Managing your people as we ease out of lock down.

Posted On: 20th May 2020

With some employers starting to think about firing up the engines again, or just stoking the fire and bring their employees back to work there are a whole host of things to think about in terms of your people. We have put together our thoughts on your people, your most valuable asset and the easing of restrictions.

We are still in lockdown but are about to move to the emergence stage, as and when we see the easing of restrictions, we will see many more people returning to the workplace.

This blog contains details of some the things that you should think about in terms of your people and getting ready for the lifting of the lockdown and beyond.

PEOPLE

Your people are critical to the success of your business. You may have furloughed employees, they may be working from home, they may have experienced more flexibility around their work routines, hours and expectations. How does an employer now get their employees on board, educate them and help them to adapt to the new ‘normal’? An employer should take this time as an opportunity to re-consider how they operate and also to look at different ways to utilise their people and their skills for the benefit of their business and their customers.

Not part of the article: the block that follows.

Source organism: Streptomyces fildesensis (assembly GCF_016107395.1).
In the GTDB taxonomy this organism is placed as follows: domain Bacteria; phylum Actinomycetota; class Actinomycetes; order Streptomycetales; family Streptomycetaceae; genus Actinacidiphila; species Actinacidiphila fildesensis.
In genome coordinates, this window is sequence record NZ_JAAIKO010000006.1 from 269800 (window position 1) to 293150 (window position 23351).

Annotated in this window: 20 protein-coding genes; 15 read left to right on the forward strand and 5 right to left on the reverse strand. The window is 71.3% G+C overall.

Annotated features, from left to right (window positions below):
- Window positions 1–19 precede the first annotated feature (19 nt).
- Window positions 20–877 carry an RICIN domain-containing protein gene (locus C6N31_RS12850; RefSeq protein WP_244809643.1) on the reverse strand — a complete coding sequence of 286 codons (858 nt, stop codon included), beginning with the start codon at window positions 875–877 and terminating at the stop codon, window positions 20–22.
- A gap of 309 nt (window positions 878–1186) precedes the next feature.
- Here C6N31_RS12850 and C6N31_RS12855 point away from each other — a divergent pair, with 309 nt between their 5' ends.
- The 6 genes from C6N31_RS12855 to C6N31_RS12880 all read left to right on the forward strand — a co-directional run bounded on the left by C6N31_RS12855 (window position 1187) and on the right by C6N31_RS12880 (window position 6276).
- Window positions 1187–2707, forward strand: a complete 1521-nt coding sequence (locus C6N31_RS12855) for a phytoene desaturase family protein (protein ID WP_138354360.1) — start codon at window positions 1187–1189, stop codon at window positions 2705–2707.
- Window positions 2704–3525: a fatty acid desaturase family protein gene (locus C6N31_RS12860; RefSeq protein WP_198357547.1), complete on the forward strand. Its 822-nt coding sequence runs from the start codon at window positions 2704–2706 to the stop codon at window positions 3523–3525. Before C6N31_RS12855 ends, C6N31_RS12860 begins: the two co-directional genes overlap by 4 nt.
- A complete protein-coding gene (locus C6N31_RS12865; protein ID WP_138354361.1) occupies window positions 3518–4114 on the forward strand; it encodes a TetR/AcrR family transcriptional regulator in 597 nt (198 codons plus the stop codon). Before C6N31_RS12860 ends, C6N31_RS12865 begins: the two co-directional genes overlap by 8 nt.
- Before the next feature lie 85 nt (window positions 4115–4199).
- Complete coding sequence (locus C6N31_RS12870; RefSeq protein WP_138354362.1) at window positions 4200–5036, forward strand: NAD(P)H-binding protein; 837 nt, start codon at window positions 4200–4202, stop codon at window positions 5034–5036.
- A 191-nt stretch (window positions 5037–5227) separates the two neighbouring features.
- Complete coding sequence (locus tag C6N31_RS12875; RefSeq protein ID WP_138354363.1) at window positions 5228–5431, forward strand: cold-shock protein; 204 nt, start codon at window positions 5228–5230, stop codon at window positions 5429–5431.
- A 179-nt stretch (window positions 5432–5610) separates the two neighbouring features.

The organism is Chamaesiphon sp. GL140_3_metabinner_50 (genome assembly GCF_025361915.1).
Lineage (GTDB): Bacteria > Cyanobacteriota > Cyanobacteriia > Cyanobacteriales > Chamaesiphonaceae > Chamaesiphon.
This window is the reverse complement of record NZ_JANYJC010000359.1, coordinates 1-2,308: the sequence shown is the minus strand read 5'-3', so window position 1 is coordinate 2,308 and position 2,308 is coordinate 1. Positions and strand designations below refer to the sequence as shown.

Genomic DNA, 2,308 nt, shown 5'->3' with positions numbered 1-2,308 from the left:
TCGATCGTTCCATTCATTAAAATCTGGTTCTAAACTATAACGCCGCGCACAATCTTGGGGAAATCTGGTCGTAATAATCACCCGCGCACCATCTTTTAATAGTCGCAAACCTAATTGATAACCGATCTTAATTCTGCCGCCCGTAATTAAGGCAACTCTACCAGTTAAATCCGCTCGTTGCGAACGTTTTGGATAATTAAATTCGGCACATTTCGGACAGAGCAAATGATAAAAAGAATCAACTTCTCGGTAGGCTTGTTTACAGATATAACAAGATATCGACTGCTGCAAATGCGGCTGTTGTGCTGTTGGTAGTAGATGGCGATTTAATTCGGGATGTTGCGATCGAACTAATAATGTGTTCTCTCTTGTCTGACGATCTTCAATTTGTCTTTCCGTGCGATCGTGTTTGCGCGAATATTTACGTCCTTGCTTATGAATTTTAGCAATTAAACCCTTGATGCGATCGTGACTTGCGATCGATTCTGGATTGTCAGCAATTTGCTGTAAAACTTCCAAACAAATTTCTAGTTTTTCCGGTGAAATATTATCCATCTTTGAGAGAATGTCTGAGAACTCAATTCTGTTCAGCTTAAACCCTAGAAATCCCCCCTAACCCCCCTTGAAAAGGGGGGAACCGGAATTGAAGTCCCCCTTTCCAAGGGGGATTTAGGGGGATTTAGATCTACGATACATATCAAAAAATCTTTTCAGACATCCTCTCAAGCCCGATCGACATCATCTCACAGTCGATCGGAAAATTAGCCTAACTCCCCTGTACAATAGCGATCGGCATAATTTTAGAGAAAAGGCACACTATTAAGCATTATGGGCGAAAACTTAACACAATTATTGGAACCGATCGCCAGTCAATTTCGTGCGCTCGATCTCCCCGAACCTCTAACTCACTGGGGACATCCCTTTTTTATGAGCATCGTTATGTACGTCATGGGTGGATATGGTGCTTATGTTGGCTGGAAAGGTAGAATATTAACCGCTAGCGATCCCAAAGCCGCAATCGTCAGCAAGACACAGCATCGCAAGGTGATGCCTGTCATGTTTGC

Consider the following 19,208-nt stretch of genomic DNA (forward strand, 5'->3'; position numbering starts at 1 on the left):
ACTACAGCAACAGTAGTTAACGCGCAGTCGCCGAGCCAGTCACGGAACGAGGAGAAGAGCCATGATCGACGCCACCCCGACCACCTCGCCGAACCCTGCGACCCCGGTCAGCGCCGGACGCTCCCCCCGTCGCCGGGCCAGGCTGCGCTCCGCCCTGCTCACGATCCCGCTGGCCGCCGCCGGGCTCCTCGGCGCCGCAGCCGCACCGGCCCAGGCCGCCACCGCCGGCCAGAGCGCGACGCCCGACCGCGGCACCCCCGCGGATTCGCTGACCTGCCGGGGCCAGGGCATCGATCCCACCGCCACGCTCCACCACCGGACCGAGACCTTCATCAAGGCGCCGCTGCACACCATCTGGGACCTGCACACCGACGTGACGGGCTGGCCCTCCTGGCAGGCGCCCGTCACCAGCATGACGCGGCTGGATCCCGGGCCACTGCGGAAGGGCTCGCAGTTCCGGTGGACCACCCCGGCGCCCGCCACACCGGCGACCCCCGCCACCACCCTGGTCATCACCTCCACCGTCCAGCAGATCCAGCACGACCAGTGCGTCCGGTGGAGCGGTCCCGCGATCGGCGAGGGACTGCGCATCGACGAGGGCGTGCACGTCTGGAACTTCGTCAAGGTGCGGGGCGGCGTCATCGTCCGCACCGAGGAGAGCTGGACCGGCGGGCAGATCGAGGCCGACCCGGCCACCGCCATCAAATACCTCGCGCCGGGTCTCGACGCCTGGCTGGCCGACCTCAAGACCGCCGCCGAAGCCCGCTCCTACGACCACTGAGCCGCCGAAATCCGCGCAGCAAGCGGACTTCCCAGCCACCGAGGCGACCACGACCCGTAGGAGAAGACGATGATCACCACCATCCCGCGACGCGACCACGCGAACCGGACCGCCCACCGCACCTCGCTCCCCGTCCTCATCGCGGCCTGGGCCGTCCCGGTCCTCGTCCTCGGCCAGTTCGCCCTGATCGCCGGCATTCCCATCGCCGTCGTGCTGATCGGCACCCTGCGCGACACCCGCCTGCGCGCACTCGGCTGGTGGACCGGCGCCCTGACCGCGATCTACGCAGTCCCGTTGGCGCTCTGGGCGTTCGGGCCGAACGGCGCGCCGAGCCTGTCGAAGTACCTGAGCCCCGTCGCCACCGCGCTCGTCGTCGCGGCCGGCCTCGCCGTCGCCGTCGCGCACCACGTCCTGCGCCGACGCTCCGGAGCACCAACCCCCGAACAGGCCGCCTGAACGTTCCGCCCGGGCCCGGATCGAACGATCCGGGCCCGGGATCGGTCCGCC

1. How will you now manage your employees’ performance, your employees’ appraisals and work reviews?   

They may be in a role where they need some further training, processes may have changed, or, they may just need a recap. Have the tasks they perform changed or maybe just the focus? How will you communicate and manage these changes against the performance of your employees? Do you need to change their roles? How will you do this? How about performance management paperwork such as training plans, training evaluation, reviews and appraisals?

2. Have you considered the practicality of getting back to work?